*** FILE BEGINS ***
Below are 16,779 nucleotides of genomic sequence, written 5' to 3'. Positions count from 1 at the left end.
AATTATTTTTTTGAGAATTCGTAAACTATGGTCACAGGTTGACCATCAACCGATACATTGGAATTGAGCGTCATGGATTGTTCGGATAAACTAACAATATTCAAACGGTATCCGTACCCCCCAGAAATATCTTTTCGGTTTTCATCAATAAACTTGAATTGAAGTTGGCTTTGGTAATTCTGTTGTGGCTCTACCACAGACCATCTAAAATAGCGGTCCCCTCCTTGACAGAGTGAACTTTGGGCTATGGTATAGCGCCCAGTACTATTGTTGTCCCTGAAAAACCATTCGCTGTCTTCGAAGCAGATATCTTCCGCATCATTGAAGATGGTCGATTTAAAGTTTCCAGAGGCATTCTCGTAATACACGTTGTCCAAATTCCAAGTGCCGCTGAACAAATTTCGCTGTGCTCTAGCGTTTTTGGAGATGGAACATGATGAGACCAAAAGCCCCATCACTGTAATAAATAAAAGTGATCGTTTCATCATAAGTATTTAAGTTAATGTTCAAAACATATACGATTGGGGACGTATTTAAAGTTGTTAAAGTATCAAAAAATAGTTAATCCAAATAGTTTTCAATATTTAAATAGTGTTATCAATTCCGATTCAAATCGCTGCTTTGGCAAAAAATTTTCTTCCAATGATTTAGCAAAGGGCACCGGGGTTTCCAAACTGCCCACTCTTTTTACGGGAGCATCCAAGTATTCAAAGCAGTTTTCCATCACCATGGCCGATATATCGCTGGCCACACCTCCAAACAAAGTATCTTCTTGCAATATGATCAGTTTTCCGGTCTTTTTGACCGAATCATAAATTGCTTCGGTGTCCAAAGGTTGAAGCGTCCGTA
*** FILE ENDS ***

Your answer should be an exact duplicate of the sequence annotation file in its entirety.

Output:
Below are 16,779 nucleotides of genomic sequence, written 5' to 3'. Positions count from 1 at the left end.
AATTATTTTTTTGAGAATTCGTAAACTATGGTCACAGGTTGACCATCAACCGATACATTGGAATTGAGCGTCATGGATTGTTCGGATAAACTAACAATATTCAAACGGTATCCGTACCCCCCAGAAATATCTTTTCGGTTTTCATCAATAAACTTGAATTGAAGTTGGCTTTGGTAATTCTGTTGTGGCTCTACCACAGACCATCTAAAATAGCGGTCCCCTCCTTGACAGAGTGAACTTTGGGCTATGGTATAGCGCCCAGTACTATTGTTGTCCCTGAAAAACCATTCGCTGTCTTCGAAGCAGATATCTTCCGCATCATTGAAGATGGTCGATTTAAAGTTTCCAGAGGCATTCTCGTAATACACGTTGTCCAAATTCCAAGTGCCGCTGAACAAATTTCGCTGTGCTCTAGCGTTTTTGGAGATGGAACATGATGAGACCAAAAGCCCCATCACTGTAATAAATAAAAGTGATCGTTTCATCATAAGTATTTAAGTTAATGTTCAAAACATATACGATTGGGGACGTATTTAAAGTTGTTAAAGTATCAAAAAATAGTTAATCCAAATAGTTTTCAATATTTAAATAGTGTTATCAATTCCGATTCAAATCGCTGCTTTGGCAAAAAATTTTCTTCCAATGATTTAGCAAAGGGCACCGGGGTTTCCAAACTGCCCACTCTTTTTACGGGAGCATCCAAGTATTCAAAGCAGTTTTCCATCACCATGGCCGATATATCGCTGGCCACACCTCCAAACAAAGTATCTTCTTGCAATATGATCAGTTTTCCGGTCTTTTTGACCGAATCATAAATTGCTTCGGTGTCCAAAGGTTGAAGCGTCCGTA